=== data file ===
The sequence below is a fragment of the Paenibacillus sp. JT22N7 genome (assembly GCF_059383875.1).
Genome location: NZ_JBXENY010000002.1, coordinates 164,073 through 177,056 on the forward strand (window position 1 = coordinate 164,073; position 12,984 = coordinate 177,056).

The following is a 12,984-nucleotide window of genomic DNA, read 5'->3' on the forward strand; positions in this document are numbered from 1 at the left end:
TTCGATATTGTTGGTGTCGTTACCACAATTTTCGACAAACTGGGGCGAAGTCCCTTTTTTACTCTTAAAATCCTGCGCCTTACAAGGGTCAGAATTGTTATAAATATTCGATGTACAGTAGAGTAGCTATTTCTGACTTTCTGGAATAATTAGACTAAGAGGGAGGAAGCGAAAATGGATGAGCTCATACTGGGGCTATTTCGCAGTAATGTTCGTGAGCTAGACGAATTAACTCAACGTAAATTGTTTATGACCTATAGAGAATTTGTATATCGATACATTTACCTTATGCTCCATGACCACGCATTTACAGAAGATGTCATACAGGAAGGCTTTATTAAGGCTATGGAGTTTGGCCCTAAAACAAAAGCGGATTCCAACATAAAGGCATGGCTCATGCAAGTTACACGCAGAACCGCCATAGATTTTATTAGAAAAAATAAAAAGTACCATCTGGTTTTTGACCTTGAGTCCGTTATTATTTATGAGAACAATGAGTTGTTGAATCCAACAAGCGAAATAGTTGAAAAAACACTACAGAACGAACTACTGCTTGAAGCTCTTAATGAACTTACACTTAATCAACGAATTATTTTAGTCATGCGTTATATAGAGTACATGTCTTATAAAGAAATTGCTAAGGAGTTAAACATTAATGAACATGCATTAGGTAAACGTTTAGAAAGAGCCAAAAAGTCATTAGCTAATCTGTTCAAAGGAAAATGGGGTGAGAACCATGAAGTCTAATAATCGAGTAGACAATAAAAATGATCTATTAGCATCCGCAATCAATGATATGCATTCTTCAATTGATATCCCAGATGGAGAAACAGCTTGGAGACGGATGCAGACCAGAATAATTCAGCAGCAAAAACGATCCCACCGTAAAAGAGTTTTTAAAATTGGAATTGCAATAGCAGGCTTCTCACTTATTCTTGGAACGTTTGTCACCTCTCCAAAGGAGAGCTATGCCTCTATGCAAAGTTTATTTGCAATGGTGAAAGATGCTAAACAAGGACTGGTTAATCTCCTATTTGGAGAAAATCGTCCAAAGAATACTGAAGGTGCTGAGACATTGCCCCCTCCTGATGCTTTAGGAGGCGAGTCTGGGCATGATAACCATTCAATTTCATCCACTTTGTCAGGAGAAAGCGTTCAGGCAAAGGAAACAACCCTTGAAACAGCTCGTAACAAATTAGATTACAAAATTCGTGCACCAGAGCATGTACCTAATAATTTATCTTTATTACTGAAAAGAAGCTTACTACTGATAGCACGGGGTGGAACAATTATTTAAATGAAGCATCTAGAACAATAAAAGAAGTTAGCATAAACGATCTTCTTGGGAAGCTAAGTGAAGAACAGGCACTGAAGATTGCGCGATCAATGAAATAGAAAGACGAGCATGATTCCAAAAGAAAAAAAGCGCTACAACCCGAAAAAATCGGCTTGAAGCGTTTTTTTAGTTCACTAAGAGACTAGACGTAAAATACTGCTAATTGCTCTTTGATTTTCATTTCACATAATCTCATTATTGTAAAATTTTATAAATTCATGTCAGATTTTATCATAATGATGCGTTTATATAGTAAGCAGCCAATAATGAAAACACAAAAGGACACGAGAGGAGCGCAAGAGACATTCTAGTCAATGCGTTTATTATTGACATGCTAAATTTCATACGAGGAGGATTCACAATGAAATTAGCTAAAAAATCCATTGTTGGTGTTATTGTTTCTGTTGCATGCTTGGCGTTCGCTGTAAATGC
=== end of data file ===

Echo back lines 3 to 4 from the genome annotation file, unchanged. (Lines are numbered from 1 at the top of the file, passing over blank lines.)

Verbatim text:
The following is a 12,984-nucleotide window of genomic DNA, read 5'->3' on the forward strand; positions in this document are numbered from 1 at the left end:
TTCGATATTGTTGGTGTCGTTACCACAATTTTCGACAAACTGGGGCGAAGTCCCTTTTTTACTCTTAAAATCCTGCGCCTTACAAGGGTCAGAATTGTTATAAATATTCGATGTACAGTAGAGTAGCTATTTCTGACTTTCTGGAATAATTAGACTAAGAGGGAGGAAGCGAAAATGGATGAGCTCATACTGGGGCTATTTCGCAGTAATGTTCGTGAGCTAGACGAATTAACTCAACGTAAATTGTTTATGACCTATAGAGAATTTGTATATCGATACATTTACCTTATGCTCCATGACCACGCATTTACAGAAGATGTCATACAGGAAGGCTTTATTAAGGCTATGGAGTTTGGCCCTAAAACAAAAGCGGATTCCAACATAAAGGCATGGCTCATGCAAGTTACACGCAGAACCGCCATAGATTTTATTAGAAAAAATAAAAAGTACCATCTGGTTTTTGACCTTGAGTCCGTTATTATTTATGAGAACAATGAGTTGTTGAATCCAACAAGCGAAATAGTTGAAAAAACACTACAGAACGAACTACTGCTTGAAGCTCTTAATGAACTTACACTTAATCAACGAATTATTTTAGTCATGCGTTATATAGAGTACATGTCTTATAAAGAAATTGCTAAGGAGTTAAACATTAATGAACATGCATTAGGTAAACGTTTAGAAAGAGCCAAAAAGTCATTAGCTAATCTGTTCAAAGGAAAATGGGGTGAGAACCATGAAGTCTAATAATCGAGTAGACAATAAAAATGATCTATTAGCATCCGCAATCAATGATATGCATTCTTCAATTGATATCCCAGATGGAGAAACAGCTTGGAGACGGATGCAGACCAGAATAATTCAGCAGCAAAAACGATCCCACCGTAAAAGAGTTTTTAAAATTGGAATTGCAATAGCAGGCTTCTCACTTATTCTTGGAACGTTTGTCACCTCTCCAAAGGAGAGCTATGCCTCTATGCAAAGTTTATTTGCAATGGTGAAAGATGCTAAACAAGGACTGGTTAATCTCCTATTTGGAGAAAATCGTCCAAAGAATACTGAAGGTGCTGAGACATTGCCCCCTCCTGATGCTTTAGGAGGCGAGTCTGGGCATGATAACCATTCAATTTCATCCACTTTGTCAGGAGAAAGCGTTCAGGCAAAGGAAACAACCCTTGAAACAGCTCGTAACAAATTAGATTACAAAATTCGTGCACCAGAGCATGTACCTAATAATTTATCTTTATTACTGAAAAGAAGCTTACTACTGATAGCACGGGGTGGAACAATTATTTAAATGAAGCATCTAGAACAATAAAAGAAGTTAGCATAAACGATCTTCTTGGGAAGCTAAGTGAAGAACAGGCACTGAAGATTGCGCGATCAATGAAATAGAAAGACGAGCATGATTCCAAAAGAAAAAAAGCGCTACAACCCGAAAAAATCGGCTTGAAGCGTTTTTTTAGTTCACTAAGAGACTAGACGTAAAATACTGCTAATTGCTCTTTGATTTTCATTTCACATAATCTCATTATTGTAAAATTTTATAAATTCATGTCAGATTTTATCATAATGATGCGTTTATATAGTAAGCAGCCAATAATGAAAACACAAAAGGACACGAGAGGAGCGCAAGAGACATTCTAGTCAATGCGTTTATTATTGACATGCTAAATTTCATACGAGGAGGATTCACAATGAAATTAGCTAAAAAATCCATTGTTGGTGTTATTGTTTCTGTTGCATGCTTGGCGTTCGCTGTAAATGC